Only thing, i don't believe we are over democratized. I think that our democracy has loose ends. The cops think they are the power. In Haryana and NCR as a whole, the police would never hear anyone or work in anyone's interest unless their interests are fed too. They don't know how to talk to people, they don't know how to do their duties.
Remember the METTALICA Rock show that was supposed to happen or the Guy who used the gun as he didn't want to pay 28 Rs. to the toll guy? It is also about they communities mentality in the area, the URGE TO PROVE SUPERIORITY over the others.
"If you don't do this for us, we will burn you down" once said, you have to do it, otherwise your colleagues will call you a sissy and will taunt you till death. So the only option is to actually burn the place up to prove that you can no just talk the talk but do the do.
This is because the lethargic police and authorities let them do this once, because the political party giants didn't want to upset the community vote bank, they did it again and again and thus made it a way of life.
What needs to change is how the democracy works and doesn't become demoCRAZY.
rahul... that was an awesome comment! very well articulated and bang on!
I like the DemoCrazy acronym.. :)
It was really good to read your post. Second question that comes to my mind is, Is this the case with only factory workers? I have worked in top IT companies and I have seen mentality of the elite class. They are the same. They would do company hopping or get new job offer with 30% raise. I have seen freshers doing the same. Somehow I feel the work culture is not that great in India as compared to other countries. I hope that I am able to put my point across.
Incidents like these send a chill down one's spine.. Workers feel they are fighting some kind of Anarchy.. As if they are still living in the British-ruled India.. Deaths are increasingly becoming only Stats in History.. Human Life has become invaluable in modern times..
May God impart Courage to the family of Awanish Kumar Dev..
I donno how you manage to put so many thoughts in words..this one shows so many facets of India which usually comes to ones mind like a flash movie, but never stays.... so that we can quickly forget it and move forward. You have penned down those images/thoughts/reality/truth from which we try to escape ... I am really grateful to have come across a person like you Alok ji. Its an honor to sway with your thoughts. You are so free in your own ways that it appears to be contagious and moreover inspiring.
This incident I read as a news only to forget it as soon as possible. You have made me sit and listen and think.
In my own agency I have been trying hard to manage my small bunch of employees. I am just trying to make sure what they really want and dream of, so that I can play a significant role in that.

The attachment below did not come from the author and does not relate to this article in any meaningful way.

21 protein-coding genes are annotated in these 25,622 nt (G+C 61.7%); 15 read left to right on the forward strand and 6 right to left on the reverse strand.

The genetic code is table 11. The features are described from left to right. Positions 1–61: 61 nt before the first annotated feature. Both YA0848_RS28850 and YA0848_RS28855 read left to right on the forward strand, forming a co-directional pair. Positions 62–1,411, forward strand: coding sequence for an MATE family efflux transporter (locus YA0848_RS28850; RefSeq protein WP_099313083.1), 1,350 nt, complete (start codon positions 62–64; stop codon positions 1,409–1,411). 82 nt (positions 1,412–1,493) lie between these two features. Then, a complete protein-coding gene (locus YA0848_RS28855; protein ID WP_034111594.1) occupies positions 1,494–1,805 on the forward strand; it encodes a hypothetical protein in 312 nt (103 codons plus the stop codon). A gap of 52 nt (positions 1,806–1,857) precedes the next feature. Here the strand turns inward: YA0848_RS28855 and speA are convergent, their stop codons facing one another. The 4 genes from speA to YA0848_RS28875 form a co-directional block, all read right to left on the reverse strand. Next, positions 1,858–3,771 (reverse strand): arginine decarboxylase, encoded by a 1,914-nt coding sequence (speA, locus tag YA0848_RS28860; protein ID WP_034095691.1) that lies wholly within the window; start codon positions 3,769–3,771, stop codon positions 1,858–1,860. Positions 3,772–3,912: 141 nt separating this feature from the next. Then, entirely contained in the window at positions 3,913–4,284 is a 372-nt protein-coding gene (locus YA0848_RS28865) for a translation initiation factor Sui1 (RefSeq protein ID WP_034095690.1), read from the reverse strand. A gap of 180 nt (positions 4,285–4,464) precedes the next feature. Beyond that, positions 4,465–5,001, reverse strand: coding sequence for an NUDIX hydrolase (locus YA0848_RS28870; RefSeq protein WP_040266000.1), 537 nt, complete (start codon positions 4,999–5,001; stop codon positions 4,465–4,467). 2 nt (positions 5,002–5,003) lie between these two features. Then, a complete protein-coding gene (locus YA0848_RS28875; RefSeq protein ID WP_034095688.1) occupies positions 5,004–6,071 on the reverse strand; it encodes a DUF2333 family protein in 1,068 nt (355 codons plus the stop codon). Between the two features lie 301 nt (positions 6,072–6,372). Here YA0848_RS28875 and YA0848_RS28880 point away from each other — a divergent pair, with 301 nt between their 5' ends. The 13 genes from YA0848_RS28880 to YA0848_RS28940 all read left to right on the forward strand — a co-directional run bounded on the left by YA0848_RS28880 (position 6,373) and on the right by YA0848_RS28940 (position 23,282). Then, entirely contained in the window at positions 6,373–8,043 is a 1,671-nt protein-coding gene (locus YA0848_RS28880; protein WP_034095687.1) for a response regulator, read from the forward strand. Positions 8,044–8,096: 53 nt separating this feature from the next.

While we may gloat about democracy and youthful India etc. etc, these incidents make me hang my head in shame. We still seem to be living in the barbaric age and with majority of the youth and otherwise still living with a regressive mindset (apologies to the enlightened ones here, but I am talking about majority of the population, and those who constitute the higher percentage of youthful India), and this seems more and more evident in Gurgaon and Delhi/NCR region.
As far as the system goes, as I tend to interact with the bureaucracy and other systems in place, it is fairly evident that the checks and balances and the systems have been put in place with the mindset of impeding anybody who wants to make a legal and decent living, and flourish and give others a chance to do so. the system is aimed at making sure they get the cheque and improve their bank balance it seems. I think at some level majority of the workforce today does not understand the concept of integrity, honesty, and loyalty - a fact clearly evident in this recent incident.
I have been thinking about this exact topic due to two reasons, one is the Maruti Fiasco and the other one is Western Railway Motormen just getting out of trains and walking off during peak hours a couple of days ago in Mumbai. I agree that the day of Unions and the hooliganism may have passed but with the way things are, I strongly feel the need for a progressive solution.
On a personal front, whenever someone mentions Singapore as an ideal model to follow, I wince, Singapore is as big as a decently sized Indian City and has a population of around 5 million.
But the truth is they also come from a long line of worker unrest and trade union troubles.
Here is what they have done to solve these problems:
A Guide to Tripartite Mediation - http://www.mom.gov.sg/Documents/employment-practices/Tripartite%20m...
Ministry of Manpwer - Trade Unions - http://www.mom.gov.sg/employment-practices/trade-unions/Pages/defau...
As per my understanding, The Ministry of Manpower (MOM) engages both sides and comes to a decision which is binding on both parties.
What do you'll think? Is this possible in a free, secular, democratic republic such as ours?
An alternate viewpoint .. from the workers level ..